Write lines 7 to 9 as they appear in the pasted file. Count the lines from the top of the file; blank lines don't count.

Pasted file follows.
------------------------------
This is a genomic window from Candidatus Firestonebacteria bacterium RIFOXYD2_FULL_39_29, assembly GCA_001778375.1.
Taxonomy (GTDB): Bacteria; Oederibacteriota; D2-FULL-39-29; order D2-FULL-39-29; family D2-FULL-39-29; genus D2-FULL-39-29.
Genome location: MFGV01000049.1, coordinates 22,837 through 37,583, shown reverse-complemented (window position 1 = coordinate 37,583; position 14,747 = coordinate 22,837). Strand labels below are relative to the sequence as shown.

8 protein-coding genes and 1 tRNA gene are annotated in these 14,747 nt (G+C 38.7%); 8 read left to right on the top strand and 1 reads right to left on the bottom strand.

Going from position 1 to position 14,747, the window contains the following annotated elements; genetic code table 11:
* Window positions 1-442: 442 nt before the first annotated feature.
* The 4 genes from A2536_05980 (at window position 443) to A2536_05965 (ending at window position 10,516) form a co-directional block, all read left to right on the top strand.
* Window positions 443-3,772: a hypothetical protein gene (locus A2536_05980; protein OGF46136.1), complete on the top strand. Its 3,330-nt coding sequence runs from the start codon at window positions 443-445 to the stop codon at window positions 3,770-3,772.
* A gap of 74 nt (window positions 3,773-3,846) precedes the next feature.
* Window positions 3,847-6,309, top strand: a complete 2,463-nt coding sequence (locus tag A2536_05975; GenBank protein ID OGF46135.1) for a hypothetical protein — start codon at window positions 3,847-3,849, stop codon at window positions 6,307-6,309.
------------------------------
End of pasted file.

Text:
* The 4 genes from A2536_05980 (at window position 443) to A2536_05965 (ending at window position 10,516) form a co-directional block, all read left to right on the top strand.
* Window positions 443-3,772: a hypothetical protein gene (locus A2536_05980; protein OGF46136.1), complete on the top strand. Its 3,330-nt coding sequence runs from the start codon at window positions 443-445 to the stop codon at window positions 3,770-3,772.
* A gap of 74 nt (window positions 3,773-3,846) precedes the next feature.